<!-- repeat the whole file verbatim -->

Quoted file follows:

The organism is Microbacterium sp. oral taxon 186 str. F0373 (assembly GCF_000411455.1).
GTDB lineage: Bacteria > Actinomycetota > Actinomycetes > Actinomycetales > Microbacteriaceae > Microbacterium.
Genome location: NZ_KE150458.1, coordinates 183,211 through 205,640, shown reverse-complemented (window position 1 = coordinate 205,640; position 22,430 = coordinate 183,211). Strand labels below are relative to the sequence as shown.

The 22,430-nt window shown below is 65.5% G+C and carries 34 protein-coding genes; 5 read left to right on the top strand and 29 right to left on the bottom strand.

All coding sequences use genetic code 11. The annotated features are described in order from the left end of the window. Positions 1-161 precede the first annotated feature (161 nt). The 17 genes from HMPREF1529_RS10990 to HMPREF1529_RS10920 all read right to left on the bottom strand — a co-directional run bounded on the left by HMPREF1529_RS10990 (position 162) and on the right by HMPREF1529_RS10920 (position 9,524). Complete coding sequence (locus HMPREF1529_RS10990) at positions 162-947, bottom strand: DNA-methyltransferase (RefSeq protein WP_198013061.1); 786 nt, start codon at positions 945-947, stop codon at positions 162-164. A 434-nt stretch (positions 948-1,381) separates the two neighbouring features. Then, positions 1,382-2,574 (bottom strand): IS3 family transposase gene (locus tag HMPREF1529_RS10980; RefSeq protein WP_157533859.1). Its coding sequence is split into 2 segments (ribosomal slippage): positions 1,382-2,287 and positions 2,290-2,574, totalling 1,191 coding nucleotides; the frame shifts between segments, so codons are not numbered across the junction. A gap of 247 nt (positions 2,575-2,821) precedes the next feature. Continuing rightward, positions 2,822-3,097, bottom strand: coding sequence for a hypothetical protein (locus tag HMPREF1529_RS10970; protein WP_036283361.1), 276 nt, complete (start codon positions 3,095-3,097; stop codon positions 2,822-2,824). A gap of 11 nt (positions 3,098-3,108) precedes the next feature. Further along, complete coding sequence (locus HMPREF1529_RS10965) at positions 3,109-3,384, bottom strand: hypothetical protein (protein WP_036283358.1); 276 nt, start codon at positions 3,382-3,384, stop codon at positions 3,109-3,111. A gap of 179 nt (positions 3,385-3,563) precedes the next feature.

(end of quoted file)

The organism is Microbacterium sp. oral taxon 186 str. F0373 (assembly GCF_000411455.1).
GTDB lineage: Bacteria > Actinomycetota > Actinomycetes > Actinomycetales > Microbacteriaceae > Microbacterium.
Genome location: NZ_KE150458.1, coordinates 183,211 through 205,640, shown reverse-complemented (window position 1 = coordinate 205,640; position 22,430 = coordinate 183,211). Strand labels below are relative to the sequence as shown.

The 22,430-nt window shown below is 65.5% G+C and carries 34 protein-coding genes; 5 read left to right on the top strand and 29 right to left on the bottom strand.

All coding sequences use genetic code 11. The annotated features are described in order from the left end of the window. Positions 1-161 precede the first annotated feature (161 nt). The 17 genes from HMPREF1529_RS10990 to HMPREF1529_RS10920 all read right to left on the bottom strand — a co-directional run bounded on the left by HMPREF1529_RS10990 (position 162) and on the right by HMPREF1529_RS10920 (position 9,524). Complete coding sequence (locus HMPREF1529_RS10990) at positions 162-947, bottom strand: DNA-methyltransferase (RefSeq protein WP_198013061.1); 786 nt, start codon at positions 945-947, stop codon at positions 162-164. A 434-nt stretch (positions 948-1,381) separates the two neighbouring features. Then, positions 1,382-2,574 (bottom strand): IS3 family transposase gene (locus tag HMPREF1529_RS10980; RefSeq protein WP_157533859.1). Its coding sequence is split into 2 segments (ribosomal slippage): positions 1,382-2,287 and positions 2,290-2,574, totalling 1,191 coding nucleotides; the frame shifts between segments, so codons are not numbered across the junction. A gap of 247 nt (positions 2,575-2,821) precedes the next feature. Continuing rightward, positions 2,822-3,097, bottom strand: coding sequence for a hypothetical protein (locus tag HMPREF1529_RS10970; protein WP_036283361.1), 276 nt, complete (start codon positions 3,095-3,097; stop codon positions 2,822-2,824). A gap of 11 nt (positions 3,098-3,108) precedes the next feature. Further along, complete coding sequence (locus HMPREF1529_RS10965) at positions 3,109-3,384, bottom strand: hypothetical protein (protein WP_036283358.1); 276 nt, start codon at positions 3,382-3,384, stop codon at positions 3,109-3,111. A gap of 179 nt (positions 3,385-3,563) precedes the next feature.